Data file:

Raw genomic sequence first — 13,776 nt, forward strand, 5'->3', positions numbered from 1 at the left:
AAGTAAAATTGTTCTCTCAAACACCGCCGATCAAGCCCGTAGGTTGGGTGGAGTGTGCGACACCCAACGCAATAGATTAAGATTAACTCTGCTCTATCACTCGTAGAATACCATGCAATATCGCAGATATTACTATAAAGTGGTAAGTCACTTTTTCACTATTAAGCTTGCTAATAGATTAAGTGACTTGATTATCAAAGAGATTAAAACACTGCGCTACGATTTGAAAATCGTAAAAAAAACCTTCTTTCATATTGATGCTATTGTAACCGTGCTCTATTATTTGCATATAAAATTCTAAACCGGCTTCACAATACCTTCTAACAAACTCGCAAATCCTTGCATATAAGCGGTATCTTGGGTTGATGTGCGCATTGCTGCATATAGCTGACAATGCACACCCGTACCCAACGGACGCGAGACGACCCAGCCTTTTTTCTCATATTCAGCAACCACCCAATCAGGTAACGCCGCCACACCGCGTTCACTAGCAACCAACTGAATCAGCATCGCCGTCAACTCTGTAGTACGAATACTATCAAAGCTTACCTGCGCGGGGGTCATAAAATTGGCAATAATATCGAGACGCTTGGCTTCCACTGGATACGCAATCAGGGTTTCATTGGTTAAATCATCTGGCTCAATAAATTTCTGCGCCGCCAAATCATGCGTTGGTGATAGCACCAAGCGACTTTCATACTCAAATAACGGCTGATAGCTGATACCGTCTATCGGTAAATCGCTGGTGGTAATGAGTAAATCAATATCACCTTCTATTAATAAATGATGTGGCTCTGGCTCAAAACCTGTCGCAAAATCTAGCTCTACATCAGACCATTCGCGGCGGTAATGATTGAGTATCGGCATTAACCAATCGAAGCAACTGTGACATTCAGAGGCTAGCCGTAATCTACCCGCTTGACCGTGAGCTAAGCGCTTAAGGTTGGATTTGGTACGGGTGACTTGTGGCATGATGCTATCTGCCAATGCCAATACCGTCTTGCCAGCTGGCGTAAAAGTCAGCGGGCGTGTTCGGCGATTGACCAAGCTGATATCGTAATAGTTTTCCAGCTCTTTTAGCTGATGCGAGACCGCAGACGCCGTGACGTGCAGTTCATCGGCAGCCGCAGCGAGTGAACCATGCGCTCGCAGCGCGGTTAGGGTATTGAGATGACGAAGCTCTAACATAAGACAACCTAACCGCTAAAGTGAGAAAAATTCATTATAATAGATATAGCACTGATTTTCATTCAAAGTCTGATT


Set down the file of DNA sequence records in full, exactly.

Raw genomic sequence first — 13,776 nt, forward strand, 5'->3', positions numbered from 1 at the left:
AAGTAAAATTGTTCTCTCAAACACCGCCGATCAAGCCCGTAGGTTGGGTGGAGTGTGCGACACCCAACGCAATAGATTAAGATTAACTCTGCTCTATCACTCGTAGAATACCATGCAATATCGCAGATATTACTATAAAGTGGTAAGTCACTTTTTCACTATTAAGCTTGCTAATAGATTAAGTGACTTGATTATCAAAGAGATTAAAACACTGCGCTACGATTTGAAAATCGTAAAAAAAACCTTCTTTCATATTGATGCTATTGTAACCGTGCTCTATTATTTGCATATAAAATTCTAAACCGGCTTCACAATACCTTCTAACAAACTCGCAAATCCTTGCATATAAGCGGTATCTTGGGTTGATGTGCGCATTGCTGCATATAGCTGACAATGCACACCCGTACCCAACGGACGCGAGACGACCCAGCCTTTTTTCTCATATTCAGCAACCACCCAATCAGGTAACGCCGCCACACCGCGTTCACTAGCAACCAACTGAATCAGCATCGCCGTCAACTCTGTAGTACGAATACTATCAAAGCTTACCTGCGCGGGGGTCATAAAATTGGCAATAATATCGAGACGCTTGGCTTCCACTGGATACGCAATCAGGGTTTCATTGGTTAAATCATCTGGCTCAATAAATTTCTGCGCCGCCAAATCATGCGTTGGTGATAGCACCAAGCGACTTTCATACTCAAATAACGGCTGATAGCTGATACCGTCTATCGGTAAATCGCTGGTGGTAATGAGTAAATCAATATCACCTTCTATTAATAAATGATGTGGCTCTGGCTCAAAACCTGTCGCAAAATCTAGCTCTACATCAGACCATTCGCGGCGGTAATGATTGAGTATCGGCATTAACCAATCGAAGCAACTGTGACATTCAGAGGCTAGCCGTAATCTACCCGCTTGACCGTGAGCTAAGCGCTTAAGGTTGGATTTGGTACGGGTGACTTGTGGCATGATGCTATCTGCCAATGCCAATACCGTCTTGCCAGCTGGCGTAAAAGTCAGCGGGCGTGTTCGGCGATTGACCAAGCTGATATCGTAATAGTTTTCCAGCTCTTTTAGCTGATGCGAGACCGCAGACGCCGTGACGTGCAGTTCATCGGCAGCCGCAGCGAGTGAACCATGCGCTCGCAGCGCGGTTAGGGTATTGAGATGACGAAGCTCTAACATAAGACAACCTAACCGCTAAAGTGAGAAAAATTCATTATAATAGATATAGCACTGATTTTCATTCAAAGTCTGATT